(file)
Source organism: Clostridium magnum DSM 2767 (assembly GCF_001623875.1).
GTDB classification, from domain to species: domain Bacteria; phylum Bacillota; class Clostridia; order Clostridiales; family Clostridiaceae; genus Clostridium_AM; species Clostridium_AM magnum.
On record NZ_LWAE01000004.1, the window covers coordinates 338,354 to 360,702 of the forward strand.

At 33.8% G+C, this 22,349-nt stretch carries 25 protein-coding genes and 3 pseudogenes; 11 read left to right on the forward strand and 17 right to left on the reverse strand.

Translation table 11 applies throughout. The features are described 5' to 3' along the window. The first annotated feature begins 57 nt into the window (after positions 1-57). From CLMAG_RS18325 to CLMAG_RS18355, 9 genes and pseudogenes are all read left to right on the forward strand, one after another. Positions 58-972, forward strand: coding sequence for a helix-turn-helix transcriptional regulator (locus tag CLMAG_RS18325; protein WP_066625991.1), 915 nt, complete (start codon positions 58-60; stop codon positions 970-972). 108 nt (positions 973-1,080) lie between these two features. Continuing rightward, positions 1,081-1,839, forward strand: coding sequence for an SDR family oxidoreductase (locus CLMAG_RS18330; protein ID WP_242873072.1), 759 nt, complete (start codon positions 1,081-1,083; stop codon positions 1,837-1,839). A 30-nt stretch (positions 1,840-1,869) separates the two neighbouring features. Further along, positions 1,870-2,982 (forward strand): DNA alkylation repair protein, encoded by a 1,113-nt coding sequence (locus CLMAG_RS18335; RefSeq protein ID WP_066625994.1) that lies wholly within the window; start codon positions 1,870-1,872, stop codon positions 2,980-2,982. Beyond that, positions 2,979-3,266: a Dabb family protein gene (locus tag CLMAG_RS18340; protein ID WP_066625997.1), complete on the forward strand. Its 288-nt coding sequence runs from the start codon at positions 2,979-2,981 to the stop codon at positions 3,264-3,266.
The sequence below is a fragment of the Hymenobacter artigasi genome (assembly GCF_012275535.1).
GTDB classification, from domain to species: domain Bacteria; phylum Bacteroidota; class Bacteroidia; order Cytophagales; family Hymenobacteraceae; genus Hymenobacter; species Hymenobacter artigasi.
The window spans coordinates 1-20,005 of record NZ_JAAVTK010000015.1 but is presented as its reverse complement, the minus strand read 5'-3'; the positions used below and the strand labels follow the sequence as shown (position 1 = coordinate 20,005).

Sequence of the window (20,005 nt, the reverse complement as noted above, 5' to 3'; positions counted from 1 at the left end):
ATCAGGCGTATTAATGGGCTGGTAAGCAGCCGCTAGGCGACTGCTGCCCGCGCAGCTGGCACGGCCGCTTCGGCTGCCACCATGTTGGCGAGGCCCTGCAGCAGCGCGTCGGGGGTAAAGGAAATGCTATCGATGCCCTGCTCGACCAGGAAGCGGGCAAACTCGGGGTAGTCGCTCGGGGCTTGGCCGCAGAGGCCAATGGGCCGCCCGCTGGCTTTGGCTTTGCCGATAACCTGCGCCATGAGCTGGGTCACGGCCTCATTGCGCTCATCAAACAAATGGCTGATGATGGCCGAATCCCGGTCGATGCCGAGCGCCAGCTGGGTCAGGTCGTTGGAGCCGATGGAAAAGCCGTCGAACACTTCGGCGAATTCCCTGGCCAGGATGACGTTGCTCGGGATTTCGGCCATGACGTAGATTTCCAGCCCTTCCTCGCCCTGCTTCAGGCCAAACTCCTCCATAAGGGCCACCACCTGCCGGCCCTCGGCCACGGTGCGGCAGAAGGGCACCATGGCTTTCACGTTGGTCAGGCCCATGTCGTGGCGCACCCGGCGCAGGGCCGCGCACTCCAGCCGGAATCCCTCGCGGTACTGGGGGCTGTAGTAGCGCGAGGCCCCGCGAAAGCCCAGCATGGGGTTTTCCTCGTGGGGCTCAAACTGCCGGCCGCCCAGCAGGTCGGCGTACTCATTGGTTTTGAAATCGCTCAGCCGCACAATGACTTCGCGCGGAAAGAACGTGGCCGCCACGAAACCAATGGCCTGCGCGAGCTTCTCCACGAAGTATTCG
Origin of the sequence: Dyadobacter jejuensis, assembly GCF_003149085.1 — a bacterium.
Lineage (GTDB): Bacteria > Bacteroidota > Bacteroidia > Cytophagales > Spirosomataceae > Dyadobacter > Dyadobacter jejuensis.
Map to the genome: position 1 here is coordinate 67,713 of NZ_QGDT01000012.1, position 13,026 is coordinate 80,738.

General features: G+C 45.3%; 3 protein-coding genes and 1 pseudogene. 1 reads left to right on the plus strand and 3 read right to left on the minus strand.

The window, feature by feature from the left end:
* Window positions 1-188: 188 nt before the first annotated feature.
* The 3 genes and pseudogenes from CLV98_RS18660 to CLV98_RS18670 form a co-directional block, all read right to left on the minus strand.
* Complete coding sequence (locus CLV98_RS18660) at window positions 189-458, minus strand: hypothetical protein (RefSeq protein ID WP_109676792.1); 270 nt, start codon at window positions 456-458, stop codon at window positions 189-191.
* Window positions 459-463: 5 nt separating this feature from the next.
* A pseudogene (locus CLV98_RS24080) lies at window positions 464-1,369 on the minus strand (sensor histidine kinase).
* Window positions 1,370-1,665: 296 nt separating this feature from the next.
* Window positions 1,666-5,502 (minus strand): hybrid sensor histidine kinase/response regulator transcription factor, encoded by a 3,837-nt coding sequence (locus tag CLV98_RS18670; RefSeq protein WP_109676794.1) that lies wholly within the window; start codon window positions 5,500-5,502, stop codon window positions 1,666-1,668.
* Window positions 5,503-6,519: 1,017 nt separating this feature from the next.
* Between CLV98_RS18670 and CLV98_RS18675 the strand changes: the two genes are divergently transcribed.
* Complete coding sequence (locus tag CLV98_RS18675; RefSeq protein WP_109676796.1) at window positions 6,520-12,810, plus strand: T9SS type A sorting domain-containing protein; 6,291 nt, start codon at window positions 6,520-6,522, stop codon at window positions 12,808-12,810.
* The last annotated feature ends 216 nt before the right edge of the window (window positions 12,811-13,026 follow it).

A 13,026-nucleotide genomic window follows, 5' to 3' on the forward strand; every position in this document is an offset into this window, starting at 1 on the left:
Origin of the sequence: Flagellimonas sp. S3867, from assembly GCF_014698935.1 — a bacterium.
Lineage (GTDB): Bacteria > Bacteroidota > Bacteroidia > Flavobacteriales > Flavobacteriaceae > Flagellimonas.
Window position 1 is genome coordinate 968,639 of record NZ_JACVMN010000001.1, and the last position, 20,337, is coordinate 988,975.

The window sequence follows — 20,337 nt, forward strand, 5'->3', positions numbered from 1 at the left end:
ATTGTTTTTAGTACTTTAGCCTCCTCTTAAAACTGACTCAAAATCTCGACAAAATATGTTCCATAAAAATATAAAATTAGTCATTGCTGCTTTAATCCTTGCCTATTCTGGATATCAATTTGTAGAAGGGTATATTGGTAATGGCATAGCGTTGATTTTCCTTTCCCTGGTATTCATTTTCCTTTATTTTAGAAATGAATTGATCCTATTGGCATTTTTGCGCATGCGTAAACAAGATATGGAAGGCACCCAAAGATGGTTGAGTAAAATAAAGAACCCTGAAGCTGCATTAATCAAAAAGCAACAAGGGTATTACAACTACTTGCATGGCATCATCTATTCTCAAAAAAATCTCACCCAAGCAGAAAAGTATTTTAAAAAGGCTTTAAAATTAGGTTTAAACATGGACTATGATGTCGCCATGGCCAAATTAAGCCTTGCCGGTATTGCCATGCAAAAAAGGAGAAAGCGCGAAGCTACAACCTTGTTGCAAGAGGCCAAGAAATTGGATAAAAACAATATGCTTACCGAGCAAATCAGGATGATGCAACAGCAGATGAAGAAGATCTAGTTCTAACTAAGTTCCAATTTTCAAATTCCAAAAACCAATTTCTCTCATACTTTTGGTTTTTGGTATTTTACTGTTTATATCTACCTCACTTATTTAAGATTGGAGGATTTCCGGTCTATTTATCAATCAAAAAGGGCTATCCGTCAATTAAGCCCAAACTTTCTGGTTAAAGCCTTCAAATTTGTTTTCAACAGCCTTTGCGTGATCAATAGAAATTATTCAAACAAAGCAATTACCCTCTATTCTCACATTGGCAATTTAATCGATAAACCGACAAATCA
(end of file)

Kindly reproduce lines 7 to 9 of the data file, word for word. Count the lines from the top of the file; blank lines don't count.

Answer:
GTDB classification, from domain to species: domain Bacteria; phylum Bacteroidota; class Bacteroidia; order Cytophagales; family Hymenobacteraceae; genus Hymenobacter; species Hymenobacter artigasi.
The window spans coordinates 1-20,005 of record NZ_JAAVTK010000015.1 but is presented as its reverse complement, the minus strand read 5'-3'; the positions used below and the strand labels follow the sequence as shown (position 1 = coordinate 20,005).

Sequence of the window (20,005 nt, the reverse complement as noted above, 5' to 3'; positions counted from 1 at the left end):